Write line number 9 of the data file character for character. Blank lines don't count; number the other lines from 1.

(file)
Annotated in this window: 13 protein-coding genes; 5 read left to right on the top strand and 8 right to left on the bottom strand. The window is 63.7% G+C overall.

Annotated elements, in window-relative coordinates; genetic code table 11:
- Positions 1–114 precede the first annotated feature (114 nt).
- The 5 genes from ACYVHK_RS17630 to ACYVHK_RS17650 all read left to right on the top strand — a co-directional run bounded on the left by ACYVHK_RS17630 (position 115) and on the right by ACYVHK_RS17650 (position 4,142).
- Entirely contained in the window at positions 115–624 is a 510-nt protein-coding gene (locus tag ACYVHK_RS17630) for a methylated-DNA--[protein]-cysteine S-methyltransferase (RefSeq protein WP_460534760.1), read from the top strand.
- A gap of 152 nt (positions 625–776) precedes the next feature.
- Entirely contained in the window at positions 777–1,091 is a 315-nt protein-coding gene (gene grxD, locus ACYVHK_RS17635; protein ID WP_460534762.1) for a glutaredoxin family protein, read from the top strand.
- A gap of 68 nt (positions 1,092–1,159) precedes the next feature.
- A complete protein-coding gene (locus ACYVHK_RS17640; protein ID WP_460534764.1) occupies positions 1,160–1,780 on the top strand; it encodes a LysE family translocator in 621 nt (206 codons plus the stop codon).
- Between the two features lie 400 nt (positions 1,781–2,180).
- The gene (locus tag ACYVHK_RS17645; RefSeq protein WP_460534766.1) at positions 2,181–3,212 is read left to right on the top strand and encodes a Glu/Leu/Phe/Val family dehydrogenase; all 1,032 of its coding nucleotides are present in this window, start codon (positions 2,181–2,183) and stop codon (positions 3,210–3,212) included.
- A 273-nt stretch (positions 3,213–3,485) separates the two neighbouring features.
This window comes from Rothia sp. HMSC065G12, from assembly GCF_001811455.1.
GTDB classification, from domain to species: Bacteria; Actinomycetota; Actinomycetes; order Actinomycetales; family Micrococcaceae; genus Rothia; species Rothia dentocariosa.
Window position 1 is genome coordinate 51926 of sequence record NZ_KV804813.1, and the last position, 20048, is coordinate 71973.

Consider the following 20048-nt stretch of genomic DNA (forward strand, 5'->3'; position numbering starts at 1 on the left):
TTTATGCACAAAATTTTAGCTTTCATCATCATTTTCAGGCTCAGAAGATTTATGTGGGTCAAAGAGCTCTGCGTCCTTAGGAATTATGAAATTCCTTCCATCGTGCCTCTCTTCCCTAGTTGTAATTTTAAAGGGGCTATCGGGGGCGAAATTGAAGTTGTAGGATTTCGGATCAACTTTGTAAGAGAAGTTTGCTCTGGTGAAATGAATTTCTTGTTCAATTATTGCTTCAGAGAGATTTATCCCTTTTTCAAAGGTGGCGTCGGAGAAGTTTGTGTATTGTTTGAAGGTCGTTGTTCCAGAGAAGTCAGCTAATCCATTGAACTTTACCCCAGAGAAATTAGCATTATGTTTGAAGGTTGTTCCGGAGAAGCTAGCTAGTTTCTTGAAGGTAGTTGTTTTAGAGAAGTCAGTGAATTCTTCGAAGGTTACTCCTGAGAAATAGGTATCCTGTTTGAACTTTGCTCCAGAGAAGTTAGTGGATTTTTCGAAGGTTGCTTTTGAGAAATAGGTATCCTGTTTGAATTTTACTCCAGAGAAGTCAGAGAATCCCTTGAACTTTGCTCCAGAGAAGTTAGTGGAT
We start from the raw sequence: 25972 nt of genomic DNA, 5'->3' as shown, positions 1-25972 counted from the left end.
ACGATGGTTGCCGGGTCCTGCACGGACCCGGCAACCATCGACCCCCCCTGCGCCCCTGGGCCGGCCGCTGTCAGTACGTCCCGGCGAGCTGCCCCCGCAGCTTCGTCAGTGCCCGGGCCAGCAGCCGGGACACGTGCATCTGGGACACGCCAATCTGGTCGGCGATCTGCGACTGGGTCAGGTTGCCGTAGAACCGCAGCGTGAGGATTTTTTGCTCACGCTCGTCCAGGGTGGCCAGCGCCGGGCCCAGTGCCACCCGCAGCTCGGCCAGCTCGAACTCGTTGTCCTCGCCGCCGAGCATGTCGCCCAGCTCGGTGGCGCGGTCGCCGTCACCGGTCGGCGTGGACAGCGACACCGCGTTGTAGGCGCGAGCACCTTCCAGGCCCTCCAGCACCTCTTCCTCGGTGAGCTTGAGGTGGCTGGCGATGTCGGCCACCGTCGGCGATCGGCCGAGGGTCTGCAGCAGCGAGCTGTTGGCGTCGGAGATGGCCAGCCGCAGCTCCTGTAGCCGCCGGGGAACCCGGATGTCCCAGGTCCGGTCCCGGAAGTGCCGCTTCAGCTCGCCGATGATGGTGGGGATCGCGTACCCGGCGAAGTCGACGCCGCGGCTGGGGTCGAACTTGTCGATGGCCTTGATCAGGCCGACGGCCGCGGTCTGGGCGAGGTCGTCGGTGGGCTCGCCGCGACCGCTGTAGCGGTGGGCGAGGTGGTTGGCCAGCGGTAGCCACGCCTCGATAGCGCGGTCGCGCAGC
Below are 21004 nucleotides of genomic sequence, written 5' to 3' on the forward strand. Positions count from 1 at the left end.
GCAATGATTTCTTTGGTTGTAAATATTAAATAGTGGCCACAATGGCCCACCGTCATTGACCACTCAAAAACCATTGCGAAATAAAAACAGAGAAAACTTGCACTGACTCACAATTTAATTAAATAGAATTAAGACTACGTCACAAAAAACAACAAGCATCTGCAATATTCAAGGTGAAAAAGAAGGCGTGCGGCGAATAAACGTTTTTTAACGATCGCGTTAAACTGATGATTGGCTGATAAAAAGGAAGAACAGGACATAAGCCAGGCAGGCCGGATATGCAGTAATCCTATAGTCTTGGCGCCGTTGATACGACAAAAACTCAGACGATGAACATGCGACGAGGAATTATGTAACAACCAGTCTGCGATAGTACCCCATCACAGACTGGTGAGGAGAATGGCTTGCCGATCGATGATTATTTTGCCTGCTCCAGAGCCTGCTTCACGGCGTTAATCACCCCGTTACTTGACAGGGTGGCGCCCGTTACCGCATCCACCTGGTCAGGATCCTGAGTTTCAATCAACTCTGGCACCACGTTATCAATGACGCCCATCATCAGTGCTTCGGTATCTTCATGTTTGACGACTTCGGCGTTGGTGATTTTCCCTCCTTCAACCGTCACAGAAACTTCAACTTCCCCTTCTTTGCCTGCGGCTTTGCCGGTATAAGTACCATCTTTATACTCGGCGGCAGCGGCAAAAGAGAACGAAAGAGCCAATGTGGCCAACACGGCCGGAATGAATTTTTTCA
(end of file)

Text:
- A complete protein-coding gene (locus ACYVHK_RS17640; protein ID WP_460534764.1) occupies positions 1,160–1,780 on the top strand; it encodes a LysE family translocator in 621 nt (206 codons plus the stop codon).